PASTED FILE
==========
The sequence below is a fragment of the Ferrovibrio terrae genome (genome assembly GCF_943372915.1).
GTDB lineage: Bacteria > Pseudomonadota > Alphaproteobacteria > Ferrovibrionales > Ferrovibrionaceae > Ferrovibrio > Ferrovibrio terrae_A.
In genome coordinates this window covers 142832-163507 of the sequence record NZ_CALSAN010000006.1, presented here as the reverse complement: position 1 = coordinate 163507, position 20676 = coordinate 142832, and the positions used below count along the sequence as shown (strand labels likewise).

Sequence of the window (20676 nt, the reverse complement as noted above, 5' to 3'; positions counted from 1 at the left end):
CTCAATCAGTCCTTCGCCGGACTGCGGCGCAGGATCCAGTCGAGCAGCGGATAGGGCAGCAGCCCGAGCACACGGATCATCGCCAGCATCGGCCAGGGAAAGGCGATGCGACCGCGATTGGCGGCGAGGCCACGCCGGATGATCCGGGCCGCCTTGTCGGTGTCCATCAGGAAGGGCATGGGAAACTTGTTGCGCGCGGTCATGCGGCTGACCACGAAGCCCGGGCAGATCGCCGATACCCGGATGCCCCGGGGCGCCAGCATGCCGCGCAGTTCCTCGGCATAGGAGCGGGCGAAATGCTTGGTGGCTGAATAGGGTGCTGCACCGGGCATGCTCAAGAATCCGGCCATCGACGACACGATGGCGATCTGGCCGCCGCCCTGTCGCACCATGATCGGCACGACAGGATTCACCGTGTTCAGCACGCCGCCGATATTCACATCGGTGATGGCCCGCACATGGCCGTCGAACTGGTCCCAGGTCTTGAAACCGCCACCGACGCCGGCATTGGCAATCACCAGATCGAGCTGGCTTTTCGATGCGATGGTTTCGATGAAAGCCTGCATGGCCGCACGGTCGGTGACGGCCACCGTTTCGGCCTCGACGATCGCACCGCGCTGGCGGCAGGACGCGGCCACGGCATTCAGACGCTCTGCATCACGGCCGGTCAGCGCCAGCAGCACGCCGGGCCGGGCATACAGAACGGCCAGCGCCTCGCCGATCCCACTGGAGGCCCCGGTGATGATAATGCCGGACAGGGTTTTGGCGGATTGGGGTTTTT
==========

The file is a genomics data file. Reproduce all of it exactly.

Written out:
The sequence below is a fragment of the Ferrovibrio terrae genome (genome assembly GCF_943372915.1).
GTDB lineage: Bacteria > Pseudomonadota > Alphaproteobacteria > Ferrovibrionales > Ferrovibrionaceae > Ferrovibrio > Ferrovibrio terrae_A.
In genome coordinates this window covers 142832-163507 of the sequence record NZ_CALSAN010000006.1, presented here as the reverse complement: position 1 = coordinate 163507, position 20676 = coordinate 142832, and the positions used below count along the sequence as shown (strand labels likewise).

Sequence of the window (20676 nt, the reverse complement as noted above, 5' to 3'; positions counted from 1 at the left end):
CTCAATCAGTCCTTCGCCGGACTGCGGCGCAGGATCCAGTCGAGCAGCGGATAGGGCAGCAGCCCGAGCACACGGATCATCGCCAGCATCGGCCAGGGAAAGGCGATGCGACCGCGATTGGCGGCGAGGCCACGCCGGATGATCCGGGCCGCCTTGTCGGTGTCCATCAGGAAGGGCATGGGAAACTTGTTGCGCGCGGTCATGCGGCTGACCACGAAGCCCGGGCAGATCGCCGATACCCGGATGCCCCGGGGCGCCAGCATGCCGCGCAGTTCCTCGGCATAGGAGCGGGCGAAATGCTTGGTGGCTGAATAGGGTGCTGCACCGGGCATGCTCAAGAATCCGGCCATCGACGACACGATGGCGATCTGGCCGCCGCCCTGTCGCACCATGATCGGCACGACAGGATTCACCGTGTTCAGCACGCCGCCGATATTCACATCGGTGATGGCCCGCACATGGCCGTCGAACTGGTCCCAGGTCTTGAAACCGCCACCGACGCCGGCATTGGCAATCACCAGATCGAGCTGGCTTTTCGATGCGATGGTTTCGATGAAAGCCTGCATGGCCGCACGGTCGGTGACGGCCACCGTTTCGGCCTCGACGATCGCACCGCGCTGGCGGCAGGACGCGGCCACGGCATTCAGACGCTCTGCATCACGGCCGGTCAGCGCCAGCAGCACGCCGGGCCGGGCATACAGAACGGCCAGCGCCTCGCCGATCCCACTGGAGGCCCCGGTGATGATAATGCCGGACAGGGTTTTGGCGGATTGGGGTTTTT